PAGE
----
06 May Reforestation
From the Editors of E – The Environmental Magazine
Dear EarthTalk: I’ve heard that China and other nations have gone gangbusters with reforestation projects that are ambitious enough to have a significant impact on cutting carbon emissions. Why aren’t we also doing this here in the U.S.? — Mickie Infurcia, Hamden, CT
A recent Boston University (BU) study tracking satellite data of vegetation coverage found that the world is indeed getting greener overall, largely thanks to an ambitious reforestation program underway in China.
“China alone accounts for 25 percent of the global net increase in leaf area with only 6.6 percent of global vegetated area,” says lead researcher Chi Chen of BU’s Department of Earth and Environment. “This is equal to the net greening in the three largest countries, Russia, the United States and Canada, that together hold 31 percent of the global vegetated area.”
China’s reforestation efforts date back to the 1970s when the government started requiring every citizen over age 11 to plant at least three saplings every year to augment official government-backed reforestation projects. The result has been the planting of some 66 billion trees across some 12,000 miles of Northern China over the last few decades, with the so-called “Great Green Wall of China” expected to snake along some 2,800 continuous miles by 2050.
China isn’t the only country hell-bent on reforestation. Pakistan embarked on its Billion Tree Tsunami campaign in 2014 and is well on its way of achieving its goal of restoring healthy forests to some 350,000 hectares of degraded land. Meanwhile, Australia’s “20 Million Trees Program” aims to re-establish green corridors and urban forests across the country while mitigating climate impacts by facilitating the planting of 20 million trees by 2020. Another major reforestation effort with global impact is happening in Brazil, where the non-profit Conservation International is helping restore 30,000 of the hardest hit hectares across the so-called “arc of deforestation” in the Amazon rainforest as a key part of that country’s Paris climate agreement goal of reforesting 12 million hectares by 2030.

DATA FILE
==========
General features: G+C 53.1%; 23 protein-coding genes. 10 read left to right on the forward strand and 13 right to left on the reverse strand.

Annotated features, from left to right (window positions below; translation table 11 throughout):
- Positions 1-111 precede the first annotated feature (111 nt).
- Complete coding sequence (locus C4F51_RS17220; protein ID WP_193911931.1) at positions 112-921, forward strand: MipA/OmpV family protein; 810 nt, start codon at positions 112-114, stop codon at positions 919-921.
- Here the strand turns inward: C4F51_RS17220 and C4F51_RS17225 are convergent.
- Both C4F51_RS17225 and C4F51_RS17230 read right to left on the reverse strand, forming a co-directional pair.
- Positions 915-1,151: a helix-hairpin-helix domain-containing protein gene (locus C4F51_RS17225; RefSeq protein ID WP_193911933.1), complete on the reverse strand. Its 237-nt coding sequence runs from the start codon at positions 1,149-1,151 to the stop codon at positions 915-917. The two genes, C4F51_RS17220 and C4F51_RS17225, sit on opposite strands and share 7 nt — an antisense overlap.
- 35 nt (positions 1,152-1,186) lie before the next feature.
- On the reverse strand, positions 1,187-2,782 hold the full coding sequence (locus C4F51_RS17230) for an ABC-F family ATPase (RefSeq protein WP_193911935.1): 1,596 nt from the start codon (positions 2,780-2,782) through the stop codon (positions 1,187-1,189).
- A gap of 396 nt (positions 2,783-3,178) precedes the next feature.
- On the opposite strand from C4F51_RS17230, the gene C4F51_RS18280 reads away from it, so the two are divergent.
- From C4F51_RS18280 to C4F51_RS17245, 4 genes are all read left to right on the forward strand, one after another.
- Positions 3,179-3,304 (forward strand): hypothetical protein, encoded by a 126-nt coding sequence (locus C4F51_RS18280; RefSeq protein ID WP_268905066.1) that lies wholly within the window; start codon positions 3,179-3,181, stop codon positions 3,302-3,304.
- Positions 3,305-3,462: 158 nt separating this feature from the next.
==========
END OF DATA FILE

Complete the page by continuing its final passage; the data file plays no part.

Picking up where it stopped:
Here in the U.S., our forebears chopped down practically every tree they could until around 1920, but then we started to regain some of the lost tree cover over the next 40 years as abandoned farms reverted back to forest. Since then, we are barely net positive in forest cover as tree planting campaigns by the U.S. Forest Service and the non-profit Arbor Day Foundation have made up for losses from development and logging. That said, increased reforestation is not a major part of American efforts to meet climate mitigation targets given more practical ways we can achieve quicker overall emissions reductions.
Beyond the U.S., though, there is still lots of “low-hanging fruit” around the world in the form of other areas that would be good candidates for reforestation. The non-profit World Resources Institute (WRI) maintains the Atlas of Forest & Landscape Restoration Opportunities, which includes global overlay maps on current forest coverage, potential forest coverage, forest condition and human pressure on forest landscapes. According to WRI, upwards of two billion hectares of degraded or logged over forest lands around the world are ripe for restoration work if only we can muster the political will to make it happen.
CONTACTS: Chi Chen, https://sites.bu.edu/cliveg/people/doctoral-students/chi-chen/; EarthTalk’s “What Is The Great Green Wall of China?” https://earthtalk.org/green-wall-china/; Australia’s 20 Million Trees Program, https://nrm.gov.au/national/20-million-trees; Arbor Day Foundation, arborday.org; WRI’s Atlas of Forest & Landscape Restoration Opportunities, https://wri.org/applications/maps/flr-atlas.
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